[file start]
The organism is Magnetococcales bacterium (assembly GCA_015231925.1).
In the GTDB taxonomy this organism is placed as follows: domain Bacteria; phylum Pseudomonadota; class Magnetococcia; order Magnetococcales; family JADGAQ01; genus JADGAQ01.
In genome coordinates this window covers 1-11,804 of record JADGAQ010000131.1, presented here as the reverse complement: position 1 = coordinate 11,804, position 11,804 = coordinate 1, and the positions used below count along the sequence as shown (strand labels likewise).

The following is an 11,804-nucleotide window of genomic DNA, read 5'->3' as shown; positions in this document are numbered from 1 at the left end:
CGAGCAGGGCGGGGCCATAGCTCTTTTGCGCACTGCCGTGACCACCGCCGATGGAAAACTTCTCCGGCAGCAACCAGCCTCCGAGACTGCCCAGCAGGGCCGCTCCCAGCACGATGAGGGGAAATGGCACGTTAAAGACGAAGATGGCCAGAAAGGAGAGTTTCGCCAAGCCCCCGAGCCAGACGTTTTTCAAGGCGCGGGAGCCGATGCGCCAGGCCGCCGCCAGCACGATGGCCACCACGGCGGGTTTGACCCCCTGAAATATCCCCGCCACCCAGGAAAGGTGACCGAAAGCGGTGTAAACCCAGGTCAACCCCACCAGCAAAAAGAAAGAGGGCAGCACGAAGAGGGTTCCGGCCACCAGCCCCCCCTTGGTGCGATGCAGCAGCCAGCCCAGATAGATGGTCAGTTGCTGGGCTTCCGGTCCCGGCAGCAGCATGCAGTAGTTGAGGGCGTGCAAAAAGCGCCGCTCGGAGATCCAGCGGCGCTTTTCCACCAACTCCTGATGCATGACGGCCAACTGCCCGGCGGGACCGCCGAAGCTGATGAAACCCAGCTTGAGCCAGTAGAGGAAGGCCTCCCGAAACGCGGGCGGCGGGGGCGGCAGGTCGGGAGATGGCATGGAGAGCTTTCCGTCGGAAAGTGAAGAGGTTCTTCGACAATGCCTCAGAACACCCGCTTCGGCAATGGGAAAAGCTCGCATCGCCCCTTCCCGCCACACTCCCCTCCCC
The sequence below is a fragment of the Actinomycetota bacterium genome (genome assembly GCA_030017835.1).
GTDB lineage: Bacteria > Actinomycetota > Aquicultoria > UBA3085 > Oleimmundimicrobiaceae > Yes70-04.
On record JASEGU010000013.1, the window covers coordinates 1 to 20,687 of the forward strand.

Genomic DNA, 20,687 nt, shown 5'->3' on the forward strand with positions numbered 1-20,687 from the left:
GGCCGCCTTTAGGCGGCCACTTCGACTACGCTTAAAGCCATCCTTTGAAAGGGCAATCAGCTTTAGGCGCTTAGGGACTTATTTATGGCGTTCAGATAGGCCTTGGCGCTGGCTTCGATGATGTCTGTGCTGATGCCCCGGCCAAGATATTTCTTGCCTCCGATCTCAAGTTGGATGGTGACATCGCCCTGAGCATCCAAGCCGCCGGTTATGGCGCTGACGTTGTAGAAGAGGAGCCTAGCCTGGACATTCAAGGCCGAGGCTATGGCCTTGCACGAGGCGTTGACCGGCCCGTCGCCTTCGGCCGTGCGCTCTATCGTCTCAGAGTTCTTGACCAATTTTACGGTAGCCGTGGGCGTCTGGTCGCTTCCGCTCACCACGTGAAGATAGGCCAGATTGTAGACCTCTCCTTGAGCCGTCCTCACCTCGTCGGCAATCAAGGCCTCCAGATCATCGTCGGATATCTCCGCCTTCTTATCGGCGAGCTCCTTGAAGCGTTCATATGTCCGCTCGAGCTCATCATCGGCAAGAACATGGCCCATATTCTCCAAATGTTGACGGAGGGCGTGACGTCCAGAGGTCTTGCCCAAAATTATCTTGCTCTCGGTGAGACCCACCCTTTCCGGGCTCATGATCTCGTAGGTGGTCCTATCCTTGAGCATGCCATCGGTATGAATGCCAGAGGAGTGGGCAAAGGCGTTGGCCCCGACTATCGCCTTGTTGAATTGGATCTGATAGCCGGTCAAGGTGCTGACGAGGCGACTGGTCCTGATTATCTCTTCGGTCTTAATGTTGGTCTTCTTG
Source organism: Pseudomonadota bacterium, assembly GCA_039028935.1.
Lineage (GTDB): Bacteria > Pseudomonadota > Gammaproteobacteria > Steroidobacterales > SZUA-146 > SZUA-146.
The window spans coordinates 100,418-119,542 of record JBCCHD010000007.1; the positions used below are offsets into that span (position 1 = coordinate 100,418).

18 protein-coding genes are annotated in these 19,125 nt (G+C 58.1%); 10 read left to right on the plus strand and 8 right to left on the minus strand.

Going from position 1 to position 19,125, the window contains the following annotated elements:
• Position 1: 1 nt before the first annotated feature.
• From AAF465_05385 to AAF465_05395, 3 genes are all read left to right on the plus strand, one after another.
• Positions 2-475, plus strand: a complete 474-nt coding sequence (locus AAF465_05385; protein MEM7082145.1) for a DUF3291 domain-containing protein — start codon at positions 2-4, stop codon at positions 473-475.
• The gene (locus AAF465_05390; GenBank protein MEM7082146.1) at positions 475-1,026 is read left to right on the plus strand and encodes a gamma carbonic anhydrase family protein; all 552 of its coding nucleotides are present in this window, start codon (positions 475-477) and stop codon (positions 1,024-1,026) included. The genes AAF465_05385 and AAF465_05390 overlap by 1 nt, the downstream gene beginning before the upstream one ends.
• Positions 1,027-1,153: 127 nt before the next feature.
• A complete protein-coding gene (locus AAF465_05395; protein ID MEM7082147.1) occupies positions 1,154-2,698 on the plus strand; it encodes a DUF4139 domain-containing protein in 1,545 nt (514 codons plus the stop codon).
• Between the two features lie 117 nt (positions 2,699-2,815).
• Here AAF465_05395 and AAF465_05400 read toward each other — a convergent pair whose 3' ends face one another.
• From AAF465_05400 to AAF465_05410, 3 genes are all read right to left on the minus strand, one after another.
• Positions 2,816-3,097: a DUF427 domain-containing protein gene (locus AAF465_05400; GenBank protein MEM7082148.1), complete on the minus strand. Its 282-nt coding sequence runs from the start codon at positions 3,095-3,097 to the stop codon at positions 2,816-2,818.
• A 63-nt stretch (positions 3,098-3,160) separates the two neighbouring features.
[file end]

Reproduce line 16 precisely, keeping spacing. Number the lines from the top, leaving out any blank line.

• Position 1: 1 nt before the first annotated feature.